Conceivably, other less desirable electrically operated triggering mechanisms, could also be used to control the operate of the exhaust fan.

Although the present invention's preferred embodiment and the method of using the same according to the present invention has been described in the foregoing specification with considerable details, it is to be understood that modifications may be made to the invention which do not exceed the scope of the appended claims and modified forms of the present invention done by others skilled in the art to which the invention pertains will be considered infringements of this invention when those modified forms fall within the claimed scope of this invention.

Patent Citations
Cited PatentFiling datePublication dateApplicantTitle
US1948755 *Feb 6, 1931Feb 27, 1934Churchill Cabinet CompanyTelephone booth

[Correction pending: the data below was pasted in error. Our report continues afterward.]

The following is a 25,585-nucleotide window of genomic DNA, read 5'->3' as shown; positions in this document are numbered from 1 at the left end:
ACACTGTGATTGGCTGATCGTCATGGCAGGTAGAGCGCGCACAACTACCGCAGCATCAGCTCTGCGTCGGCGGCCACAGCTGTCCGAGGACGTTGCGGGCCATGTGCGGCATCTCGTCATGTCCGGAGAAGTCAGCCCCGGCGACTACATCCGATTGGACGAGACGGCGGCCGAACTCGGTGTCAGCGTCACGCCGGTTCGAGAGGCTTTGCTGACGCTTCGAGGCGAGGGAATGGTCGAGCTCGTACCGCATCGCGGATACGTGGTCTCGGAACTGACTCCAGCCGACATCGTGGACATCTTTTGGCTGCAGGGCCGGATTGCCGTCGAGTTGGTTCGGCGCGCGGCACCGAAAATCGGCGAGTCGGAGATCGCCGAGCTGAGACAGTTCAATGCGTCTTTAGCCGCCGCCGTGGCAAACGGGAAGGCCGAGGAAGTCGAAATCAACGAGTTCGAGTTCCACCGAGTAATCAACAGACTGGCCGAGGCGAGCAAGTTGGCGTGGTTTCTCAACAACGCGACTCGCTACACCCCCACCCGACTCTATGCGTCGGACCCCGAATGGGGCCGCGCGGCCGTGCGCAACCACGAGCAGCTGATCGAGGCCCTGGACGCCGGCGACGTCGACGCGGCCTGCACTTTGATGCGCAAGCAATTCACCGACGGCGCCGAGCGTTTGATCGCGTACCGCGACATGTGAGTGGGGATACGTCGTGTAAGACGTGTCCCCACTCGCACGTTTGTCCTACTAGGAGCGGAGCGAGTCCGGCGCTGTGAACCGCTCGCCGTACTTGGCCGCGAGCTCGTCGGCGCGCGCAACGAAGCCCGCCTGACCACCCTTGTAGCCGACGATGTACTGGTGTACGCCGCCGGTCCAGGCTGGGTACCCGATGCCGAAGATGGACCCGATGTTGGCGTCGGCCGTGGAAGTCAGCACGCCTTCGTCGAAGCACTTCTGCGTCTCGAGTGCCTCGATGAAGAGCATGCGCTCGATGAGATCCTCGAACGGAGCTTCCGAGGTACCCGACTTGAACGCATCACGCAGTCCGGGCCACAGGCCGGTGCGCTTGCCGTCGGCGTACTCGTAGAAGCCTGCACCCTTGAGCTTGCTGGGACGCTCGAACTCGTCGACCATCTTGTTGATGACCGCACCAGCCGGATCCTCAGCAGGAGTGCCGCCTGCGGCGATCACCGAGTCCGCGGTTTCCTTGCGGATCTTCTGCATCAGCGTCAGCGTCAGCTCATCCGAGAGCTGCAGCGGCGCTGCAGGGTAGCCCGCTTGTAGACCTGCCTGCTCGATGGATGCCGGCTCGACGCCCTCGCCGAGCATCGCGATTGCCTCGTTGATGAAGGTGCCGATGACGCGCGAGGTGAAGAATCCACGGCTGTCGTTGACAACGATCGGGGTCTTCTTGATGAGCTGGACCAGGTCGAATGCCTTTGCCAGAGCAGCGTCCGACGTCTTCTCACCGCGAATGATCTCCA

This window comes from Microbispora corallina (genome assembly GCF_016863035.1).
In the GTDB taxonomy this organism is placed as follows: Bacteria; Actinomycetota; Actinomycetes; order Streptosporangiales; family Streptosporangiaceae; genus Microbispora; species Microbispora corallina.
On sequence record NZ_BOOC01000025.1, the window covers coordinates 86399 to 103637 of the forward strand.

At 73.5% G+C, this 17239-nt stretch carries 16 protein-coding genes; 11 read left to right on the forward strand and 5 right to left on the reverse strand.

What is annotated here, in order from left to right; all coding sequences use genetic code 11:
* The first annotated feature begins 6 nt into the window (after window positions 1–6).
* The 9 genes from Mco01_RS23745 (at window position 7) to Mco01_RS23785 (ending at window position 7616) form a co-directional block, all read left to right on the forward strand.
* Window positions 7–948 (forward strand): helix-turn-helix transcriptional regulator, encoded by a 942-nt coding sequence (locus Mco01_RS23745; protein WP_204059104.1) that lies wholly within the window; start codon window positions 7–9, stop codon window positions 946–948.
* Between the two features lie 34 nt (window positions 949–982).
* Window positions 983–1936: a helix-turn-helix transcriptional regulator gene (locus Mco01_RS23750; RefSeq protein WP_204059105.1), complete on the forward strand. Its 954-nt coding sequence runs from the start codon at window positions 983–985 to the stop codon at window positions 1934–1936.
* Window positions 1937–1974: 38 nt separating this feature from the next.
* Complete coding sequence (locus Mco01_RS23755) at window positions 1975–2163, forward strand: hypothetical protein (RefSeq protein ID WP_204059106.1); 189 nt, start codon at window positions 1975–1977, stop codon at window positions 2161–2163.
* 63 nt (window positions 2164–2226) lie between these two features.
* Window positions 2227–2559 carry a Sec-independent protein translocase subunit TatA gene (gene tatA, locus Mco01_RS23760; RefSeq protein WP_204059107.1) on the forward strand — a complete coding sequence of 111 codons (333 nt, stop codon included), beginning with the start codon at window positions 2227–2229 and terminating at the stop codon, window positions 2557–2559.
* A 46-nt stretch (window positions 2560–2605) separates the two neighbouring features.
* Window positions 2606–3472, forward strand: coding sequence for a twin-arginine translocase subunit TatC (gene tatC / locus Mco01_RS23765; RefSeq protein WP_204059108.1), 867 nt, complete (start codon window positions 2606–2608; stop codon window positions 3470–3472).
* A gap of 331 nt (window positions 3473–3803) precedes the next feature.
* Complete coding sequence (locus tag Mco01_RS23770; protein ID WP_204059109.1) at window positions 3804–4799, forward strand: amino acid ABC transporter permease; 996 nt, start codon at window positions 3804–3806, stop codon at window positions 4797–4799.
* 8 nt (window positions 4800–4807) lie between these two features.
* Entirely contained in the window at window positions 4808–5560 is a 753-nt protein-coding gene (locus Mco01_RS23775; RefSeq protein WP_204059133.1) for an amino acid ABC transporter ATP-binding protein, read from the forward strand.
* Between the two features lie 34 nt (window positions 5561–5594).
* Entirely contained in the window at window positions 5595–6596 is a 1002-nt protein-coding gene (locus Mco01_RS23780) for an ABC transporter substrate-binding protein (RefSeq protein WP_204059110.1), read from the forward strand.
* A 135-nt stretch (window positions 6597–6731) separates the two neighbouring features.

US2348455 *Sep 26, 1941May 9, 1944Arthur T DaudelinPortable collapsible fume extractor
US4326453 *Oct 24, 1980Apr 27, 1982Mtd Products Inc.Air transfer device
US4412478 *Nov 19, 1981Nov 1, 1983Osher John DAir distribution method and apparatus for effecting the same
US4770087 *Sep 21, 1987Sep 13, 1988Danley Emory LGarage door ventilator
US4819551 *Jan 4, 1988Apr 11, 1989John VoleSafety system for smoke and fumes
JPH06174246A * Title not available
Referenced by
Citing PatentFiling datePublication dateApplicantTitle
US6386969Sep 21, 2001May 14, 2002O'brien Robert D.Garage ventilation system
US6524181 *Oct 15, 2001Feb 25, 2003Walter L. WassonGarage venting device
US7026729Jan 8, 2002Apr 11, 2006Timothy C. HomanExhaust fan timeout system
US7683794May 15, 2007Mar 23, 2010David ContrerasCarbon monoxide safety system for preventing entry into a dwelling containing toxic gases